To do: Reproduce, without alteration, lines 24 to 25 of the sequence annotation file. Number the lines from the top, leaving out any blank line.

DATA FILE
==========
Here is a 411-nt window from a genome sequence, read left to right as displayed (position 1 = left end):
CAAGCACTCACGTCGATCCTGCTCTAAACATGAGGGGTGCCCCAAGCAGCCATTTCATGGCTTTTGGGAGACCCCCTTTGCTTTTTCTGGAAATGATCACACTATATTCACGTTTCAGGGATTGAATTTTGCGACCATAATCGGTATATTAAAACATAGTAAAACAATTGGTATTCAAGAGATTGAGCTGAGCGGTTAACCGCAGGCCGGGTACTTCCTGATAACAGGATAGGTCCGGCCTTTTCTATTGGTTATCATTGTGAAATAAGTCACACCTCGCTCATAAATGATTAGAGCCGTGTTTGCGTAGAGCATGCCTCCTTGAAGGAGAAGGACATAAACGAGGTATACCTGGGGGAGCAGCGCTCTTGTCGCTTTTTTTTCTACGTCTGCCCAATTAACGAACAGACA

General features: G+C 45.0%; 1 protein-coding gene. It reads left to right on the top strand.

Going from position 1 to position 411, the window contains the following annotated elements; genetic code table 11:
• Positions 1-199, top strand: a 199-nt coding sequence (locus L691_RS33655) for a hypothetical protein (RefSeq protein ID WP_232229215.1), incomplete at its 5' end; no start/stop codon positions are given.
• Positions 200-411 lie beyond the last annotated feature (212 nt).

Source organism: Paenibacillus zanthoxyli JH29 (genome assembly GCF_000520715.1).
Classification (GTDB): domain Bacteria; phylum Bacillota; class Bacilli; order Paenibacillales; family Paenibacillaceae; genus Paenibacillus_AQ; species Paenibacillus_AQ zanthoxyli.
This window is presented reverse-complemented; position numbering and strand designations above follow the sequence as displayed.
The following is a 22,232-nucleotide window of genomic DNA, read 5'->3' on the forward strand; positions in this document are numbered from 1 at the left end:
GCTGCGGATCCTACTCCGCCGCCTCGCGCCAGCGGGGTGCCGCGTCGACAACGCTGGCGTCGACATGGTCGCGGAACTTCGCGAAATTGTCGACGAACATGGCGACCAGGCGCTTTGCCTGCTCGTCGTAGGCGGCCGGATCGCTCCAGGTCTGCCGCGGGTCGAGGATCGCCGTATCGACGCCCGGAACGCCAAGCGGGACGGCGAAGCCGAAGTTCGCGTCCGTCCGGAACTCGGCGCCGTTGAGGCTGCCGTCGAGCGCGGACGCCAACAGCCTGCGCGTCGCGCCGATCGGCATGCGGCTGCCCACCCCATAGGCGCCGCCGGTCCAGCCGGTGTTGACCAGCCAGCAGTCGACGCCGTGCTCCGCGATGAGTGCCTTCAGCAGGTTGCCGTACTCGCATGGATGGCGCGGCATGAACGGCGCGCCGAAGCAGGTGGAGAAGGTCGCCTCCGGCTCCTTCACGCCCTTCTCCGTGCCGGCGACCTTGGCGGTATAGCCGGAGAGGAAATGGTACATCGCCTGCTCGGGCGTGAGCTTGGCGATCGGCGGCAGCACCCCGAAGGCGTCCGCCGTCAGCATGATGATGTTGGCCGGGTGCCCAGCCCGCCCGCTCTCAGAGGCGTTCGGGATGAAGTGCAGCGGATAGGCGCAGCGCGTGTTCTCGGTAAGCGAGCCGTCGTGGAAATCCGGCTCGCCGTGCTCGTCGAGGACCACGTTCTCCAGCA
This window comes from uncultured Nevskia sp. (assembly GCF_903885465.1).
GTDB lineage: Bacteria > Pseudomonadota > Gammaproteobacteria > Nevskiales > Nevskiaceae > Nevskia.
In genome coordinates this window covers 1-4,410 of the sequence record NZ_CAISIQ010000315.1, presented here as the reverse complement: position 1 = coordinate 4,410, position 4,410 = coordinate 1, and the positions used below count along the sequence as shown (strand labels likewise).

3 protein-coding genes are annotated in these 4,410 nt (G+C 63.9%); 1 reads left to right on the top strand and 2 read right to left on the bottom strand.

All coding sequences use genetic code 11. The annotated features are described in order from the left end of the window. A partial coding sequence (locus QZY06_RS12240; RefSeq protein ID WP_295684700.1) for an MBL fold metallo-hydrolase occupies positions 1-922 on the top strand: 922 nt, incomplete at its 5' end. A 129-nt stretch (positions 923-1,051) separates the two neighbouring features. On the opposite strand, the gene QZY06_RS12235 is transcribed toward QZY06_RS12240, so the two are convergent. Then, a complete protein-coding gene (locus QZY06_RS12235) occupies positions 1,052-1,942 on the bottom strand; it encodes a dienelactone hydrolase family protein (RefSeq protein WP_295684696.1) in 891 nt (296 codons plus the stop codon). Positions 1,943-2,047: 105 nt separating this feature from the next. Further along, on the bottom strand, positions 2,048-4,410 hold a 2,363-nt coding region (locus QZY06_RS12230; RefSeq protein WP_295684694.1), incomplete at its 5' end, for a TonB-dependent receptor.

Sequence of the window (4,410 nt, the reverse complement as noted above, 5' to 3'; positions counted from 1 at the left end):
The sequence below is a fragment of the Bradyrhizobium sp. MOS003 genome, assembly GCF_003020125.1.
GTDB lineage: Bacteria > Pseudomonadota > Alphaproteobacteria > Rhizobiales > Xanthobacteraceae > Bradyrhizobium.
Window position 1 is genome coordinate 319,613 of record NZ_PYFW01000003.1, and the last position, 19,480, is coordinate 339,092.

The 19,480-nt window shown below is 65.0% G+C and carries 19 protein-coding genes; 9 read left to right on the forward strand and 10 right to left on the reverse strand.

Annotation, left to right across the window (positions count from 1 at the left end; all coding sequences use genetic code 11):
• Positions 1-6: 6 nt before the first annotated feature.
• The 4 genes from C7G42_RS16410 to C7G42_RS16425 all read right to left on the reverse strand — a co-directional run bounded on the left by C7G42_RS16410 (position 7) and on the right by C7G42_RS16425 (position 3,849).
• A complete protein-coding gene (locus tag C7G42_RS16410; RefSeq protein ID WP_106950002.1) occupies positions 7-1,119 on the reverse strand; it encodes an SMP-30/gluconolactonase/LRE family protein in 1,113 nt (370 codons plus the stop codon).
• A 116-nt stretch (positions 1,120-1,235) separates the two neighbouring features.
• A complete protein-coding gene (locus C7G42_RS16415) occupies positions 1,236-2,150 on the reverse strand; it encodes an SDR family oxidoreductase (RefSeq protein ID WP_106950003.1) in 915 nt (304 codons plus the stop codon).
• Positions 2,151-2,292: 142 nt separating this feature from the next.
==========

• The 4 genes from C7G42_RS16410 to C7G42_RS16425 all read right to left on the reverse strand — a co-directional run bounded on the left by C7G42_RS16410 (position 7) and on the right by C7G42_RS16425 (position 3,849).
• A complete protein-coding gene (locus tag C7G42_RS16410; RefSeq protein ID WP_106950002.1) occupies positions 7-1,119 on the reverse strand; it encodes an SMP-30/gluconolactonase/LRE family protein in 1,113 nt (370 codons plus the stop codon).